Demographic and Social Characteristics of Murderers and their Victims. A Survey on a Département of the Paris Region in the 1990s
Based on about one hundred criminal cases which were tried by a Court of Appeal in the southwest of the Paris region over ten years (1987-1996), this article presents the demographic and social characteristics of 122 murderers and their victims. It brings out the very high proportion of individuals from the working classes or from the poorest strata of the population among the population of murderers as well as of victims, and the weight of economic inactivity and unemployment. The importance of family disruption (desertion, various types of foster care) and still more importantly, of family conflicts, is emphasized. On an empirical level, these findings are compared with those of studies conducted in other countries, particularly the abundant quantitative literature from North America. On a theoretical level, this article takes its place among discussions initiated by American authors who have worked on the notions of disorganization and social disintegration, and by French authors who have worked on the notions of disaffiliation, disqualification and dis-insertion, and who suggest that researchers move beyond the mere social and family characteristics of the individuals at the time of the crime and take into account their life histories and particularly the family and school elements that left their marks on their entire life itinerary.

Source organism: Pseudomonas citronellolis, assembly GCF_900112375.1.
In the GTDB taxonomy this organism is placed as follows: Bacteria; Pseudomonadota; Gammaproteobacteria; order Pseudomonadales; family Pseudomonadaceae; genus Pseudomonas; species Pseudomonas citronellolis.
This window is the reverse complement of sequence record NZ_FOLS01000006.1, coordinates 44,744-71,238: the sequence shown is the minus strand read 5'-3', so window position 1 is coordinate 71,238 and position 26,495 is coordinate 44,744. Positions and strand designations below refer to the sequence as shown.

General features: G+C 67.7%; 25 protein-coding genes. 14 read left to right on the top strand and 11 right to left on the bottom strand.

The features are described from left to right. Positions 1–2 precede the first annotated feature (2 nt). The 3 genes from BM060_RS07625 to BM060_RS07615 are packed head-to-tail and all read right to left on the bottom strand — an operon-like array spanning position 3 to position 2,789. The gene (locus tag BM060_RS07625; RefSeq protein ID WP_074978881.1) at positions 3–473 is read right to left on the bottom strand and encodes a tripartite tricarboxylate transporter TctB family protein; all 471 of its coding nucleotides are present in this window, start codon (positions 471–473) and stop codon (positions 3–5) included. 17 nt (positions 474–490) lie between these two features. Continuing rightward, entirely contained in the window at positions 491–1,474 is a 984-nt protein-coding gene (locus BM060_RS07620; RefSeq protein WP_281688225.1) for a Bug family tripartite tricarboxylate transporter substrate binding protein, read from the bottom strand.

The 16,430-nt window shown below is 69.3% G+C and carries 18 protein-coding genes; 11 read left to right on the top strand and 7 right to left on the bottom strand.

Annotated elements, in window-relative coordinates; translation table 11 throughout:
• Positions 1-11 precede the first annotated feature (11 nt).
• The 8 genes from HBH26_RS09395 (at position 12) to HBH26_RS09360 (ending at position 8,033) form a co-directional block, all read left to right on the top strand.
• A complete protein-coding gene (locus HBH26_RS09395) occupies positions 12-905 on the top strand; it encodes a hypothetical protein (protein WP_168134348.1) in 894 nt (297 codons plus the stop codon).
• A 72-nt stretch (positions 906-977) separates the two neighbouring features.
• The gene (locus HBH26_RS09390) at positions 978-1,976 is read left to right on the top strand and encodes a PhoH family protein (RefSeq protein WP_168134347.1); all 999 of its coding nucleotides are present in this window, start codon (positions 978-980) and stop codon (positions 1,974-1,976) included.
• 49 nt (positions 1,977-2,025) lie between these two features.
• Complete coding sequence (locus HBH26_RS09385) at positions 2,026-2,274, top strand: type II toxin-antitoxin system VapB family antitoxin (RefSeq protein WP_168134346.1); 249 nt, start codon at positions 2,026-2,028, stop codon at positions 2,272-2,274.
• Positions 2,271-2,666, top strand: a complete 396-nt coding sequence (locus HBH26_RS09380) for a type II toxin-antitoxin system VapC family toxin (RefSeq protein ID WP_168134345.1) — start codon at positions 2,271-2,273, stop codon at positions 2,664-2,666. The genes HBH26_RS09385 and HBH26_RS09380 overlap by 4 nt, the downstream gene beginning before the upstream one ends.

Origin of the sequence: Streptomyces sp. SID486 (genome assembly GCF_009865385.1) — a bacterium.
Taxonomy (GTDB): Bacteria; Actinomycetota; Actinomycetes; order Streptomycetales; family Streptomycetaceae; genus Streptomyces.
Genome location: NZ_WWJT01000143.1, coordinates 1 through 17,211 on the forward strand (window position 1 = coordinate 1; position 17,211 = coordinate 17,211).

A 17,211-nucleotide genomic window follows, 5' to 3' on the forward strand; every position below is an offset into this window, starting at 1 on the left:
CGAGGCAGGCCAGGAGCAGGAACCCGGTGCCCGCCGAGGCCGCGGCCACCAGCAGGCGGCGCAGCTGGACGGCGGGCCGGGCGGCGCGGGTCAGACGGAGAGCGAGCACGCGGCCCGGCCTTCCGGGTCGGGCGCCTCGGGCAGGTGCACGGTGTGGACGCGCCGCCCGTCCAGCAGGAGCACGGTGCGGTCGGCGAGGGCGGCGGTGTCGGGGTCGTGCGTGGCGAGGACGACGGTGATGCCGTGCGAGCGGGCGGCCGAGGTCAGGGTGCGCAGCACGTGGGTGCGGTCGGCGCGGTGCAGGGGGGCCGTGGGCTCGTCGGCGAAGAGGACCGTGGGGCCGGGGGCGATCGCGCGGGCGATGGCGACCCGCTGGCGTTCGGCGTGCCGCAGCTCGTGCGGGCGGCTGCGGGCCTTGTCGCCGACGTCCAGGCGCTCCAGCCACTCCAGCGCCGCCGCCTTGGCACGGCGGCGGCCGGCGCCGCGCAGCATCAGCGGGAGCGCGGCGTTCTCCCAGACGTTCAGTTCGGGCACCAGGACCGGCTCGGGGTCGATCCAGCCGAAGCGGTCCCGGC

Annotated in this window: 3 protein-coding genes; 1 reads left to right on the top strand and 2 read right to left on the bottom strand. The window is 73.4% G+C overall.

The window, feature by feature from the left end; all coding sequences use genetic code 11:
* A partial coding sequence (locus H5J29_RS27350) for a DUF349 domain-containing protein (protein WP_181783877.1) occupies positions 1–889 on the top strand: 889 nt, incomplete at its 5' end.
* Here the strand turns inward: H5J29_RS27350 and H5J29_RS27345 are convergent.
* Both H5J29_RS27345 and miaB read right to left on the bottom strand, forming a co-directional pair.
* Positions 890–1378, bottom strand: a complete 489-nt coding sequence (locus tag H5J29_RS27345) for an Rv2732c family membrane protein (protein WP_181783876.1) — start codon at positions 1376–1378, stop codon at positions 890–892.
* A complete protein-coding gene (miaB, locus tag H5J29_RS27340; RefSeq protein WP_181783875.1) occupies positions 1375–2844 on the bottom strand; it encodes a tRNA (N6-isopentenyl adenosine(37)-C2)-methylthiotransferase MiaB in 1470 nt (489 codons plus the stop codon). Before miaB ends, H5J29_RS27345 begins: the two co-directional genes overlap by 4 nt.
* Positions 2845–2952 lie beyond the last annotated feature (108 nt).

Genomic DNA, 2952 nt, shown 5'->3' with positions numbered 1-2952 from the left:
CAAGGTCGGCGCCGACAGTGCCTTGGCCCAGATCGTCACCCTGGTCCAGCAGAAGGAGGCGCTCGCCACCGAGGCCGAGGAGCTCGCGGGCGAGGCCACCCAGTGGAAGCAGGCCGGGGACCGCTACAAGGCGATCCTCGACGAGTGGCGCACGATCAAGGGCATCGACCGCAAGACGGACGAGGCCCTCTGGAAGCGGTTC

Volume (Year): 59 (2004)
Issue (Month): 2 ()
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